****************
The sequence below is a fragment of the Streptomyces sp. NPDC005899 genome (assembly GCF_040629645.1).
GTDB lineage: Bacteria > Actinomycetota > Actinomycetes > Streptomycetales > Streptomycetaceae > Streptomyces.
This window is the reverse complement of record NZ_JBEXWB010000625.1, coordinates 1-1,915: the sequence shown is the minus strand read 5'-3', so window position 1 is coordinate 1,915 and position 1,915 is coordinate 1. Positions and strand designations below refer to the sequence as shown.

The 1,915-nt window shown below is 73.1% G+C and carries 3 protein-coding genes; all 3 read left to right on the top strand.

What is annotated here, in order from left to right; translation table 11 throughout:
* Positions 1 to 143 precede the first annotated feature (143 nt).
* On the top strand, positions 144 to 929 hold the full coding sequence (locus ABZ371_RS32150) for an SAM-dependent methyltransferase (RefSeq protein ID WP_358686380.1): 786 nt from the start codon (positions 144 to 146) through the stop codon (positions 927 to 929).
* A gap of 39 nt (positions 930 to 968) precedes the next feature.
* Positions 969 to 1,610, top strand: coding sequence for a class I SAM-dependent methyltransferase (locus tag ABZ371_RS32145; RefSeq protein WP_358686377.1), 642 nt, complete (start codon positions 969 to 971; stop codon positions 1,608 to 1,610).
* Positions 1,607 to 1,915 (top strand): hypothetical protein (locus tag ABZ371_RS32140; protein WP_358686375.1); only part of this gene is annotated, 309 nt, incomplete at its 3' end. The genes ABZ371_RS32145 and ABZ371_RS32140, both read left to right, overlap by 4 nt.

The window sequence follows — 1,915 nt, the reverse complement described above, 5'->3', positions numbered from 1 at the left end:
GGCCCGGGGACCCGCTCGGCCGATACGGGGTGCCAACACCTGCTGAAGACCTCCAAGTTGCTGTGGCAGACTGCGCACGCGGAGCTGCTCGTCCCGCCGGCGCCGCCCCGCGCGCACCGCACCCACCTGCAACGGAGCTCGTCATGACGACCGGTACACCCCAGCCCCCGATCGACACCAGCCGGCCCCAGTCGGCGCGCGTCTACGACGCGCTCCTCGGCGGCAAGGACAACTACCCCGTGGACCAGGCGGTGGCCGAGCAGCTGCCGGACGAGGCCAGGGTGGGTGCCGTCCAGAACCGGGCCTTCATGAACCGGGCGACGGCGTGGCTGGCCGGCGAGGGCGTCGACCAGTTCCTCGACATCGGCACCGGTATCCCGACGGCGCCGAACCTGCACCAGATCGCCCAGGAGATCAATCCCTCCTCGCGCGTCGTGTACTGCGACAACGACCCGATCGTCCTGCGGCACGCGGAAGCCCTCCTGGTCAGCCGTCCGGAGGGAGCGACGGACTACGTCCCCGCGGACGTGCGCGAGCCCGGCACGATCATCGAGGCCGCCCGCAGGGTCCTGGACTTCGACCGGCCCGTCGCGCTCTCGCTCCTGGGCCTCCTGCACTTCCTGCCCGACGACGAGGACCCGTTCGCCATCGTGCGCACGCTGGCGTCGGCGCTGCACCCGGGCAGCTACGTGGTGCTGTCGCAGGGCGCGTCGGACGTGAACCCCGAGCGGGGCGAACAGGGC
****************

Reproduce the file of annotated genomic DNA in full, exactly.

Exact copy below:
The sequence below is a fragment of the Streptomyces sp. NPDC005899 genome (assembly GCF_040629645.1).
GTDB lineage: Bacteria > Actinomycetota > Actinomycetes > Streptomycetales > Streptomycetaceae > Streptomyces.
This window is the reverse complement of record NZ_JBEXWB010000625.1, coordinates 1-1,915: the sequence shown is the minus strand read 5'-3', so window position 1 is coordinate 1,915 and position 1,915 is coordinate 1. Positions and strand designations below refer to the sequence as shown.

The 1,915-nt window shown below is 73.1% G+C and carries 3 protein-coding genes; all 3 read left to right on the top strand.

What is annotated here, in order from left to right; translation table 11 throughout:
* Positions 1 to 143 precede the first annotated feature (143 nt).
* On the top strand, positions 144 to 929 hold the full coding sequence (locus ABZ371_RS32150) for an SAM-dependent methyltransferase (RefSeq protein ID WP_358686380.1): 786 nt from the start codon (positions 144 to 146) through the stop codon (positions 927 to 929).
* A gap of 39 nt (positions 930 to 968) precedes the next feature.
* Positions 969 to 1,610, top strand: coding sequence for a class I SAM-dependent methyltransferase (locus tag ABZ371_RS32145; RefSeq protein WP_358686377.1), 642 nt, complete (start codon positions 969 to 971; stop codon positions 1,608 to 1,610).
* Positions 1,607 to 1,915 (top strand): hypothetical protein (locus tag ABZ371_RS32140; protein WP_358686375.1); only part of this gene is annotated, 309 nt, incomplete at its 3' end. The genes ABZ371_RS32145 and ABZ371_RS32140, both read left to right, overlap by 4 nt.

The window sequence follows — 1,915 nt, the reverse complement described above, 5'->3', positions numbered from 1 at the left end:
GGCCCGGGGACCCGCTCGGCCGATACGGGGTGCCAACACCTGCTGAAGACCTCCAAGTTGCTGTGGCAGACTGCGCACGCGGAGCTGCTCGTCCCGCCGGCGCCGCCCCGCGCGCACCGCACCCACCTGCAACGGAGCTCGTCATGACGACCGGTACACCCCAGCCCCCGATCGACACCAGCCGGCCCCAGTCGGCGCGCGTCTACGACGCGCTCCTCGGCGGCAAGGACAACTACCCCGTGGACCAGGCGGTGGCCGAGCAGCTGCCGGACGAGGCCAGGGTGGGTGCCGTCCAGAACCGGGCCTTCATGAACCGGGCGACGGCGTGGCTGGCCGGCGAGGGCGTCGACCAGTTCCTCGACATCGGCACCGGTATCCCGACGGCGCCGAACCTGCACCAGATCGCCCAGGAGATCAATCCCTCCTCGCGCGTCGTGTACTGCGACAACGACCCGATCGTCCTGCGGCACGCGGAAGCCCTCCTGGTCAGCCGTCCGGAGGGAGCGACGGACTACGTCCCCGCGGACGTGCGCGAGCCCGGCACGATCATCGAGGCCGCCCGCAGGGTCCTGGACTTCGACCGGCCCGTCGCGCTCTCGCTCCTGGGCCTCCTGCACTTCCTGCCCGACGACGAGGACCCGTTCGCCATCGTGCGCACGCTGGCGTCGGCGCTGCACCCGGGCAGCTACGTGGTGCTGTCGCAGGGCGCGTCGGACGTGAACCCCGAGCGGGGCGAACAGGGC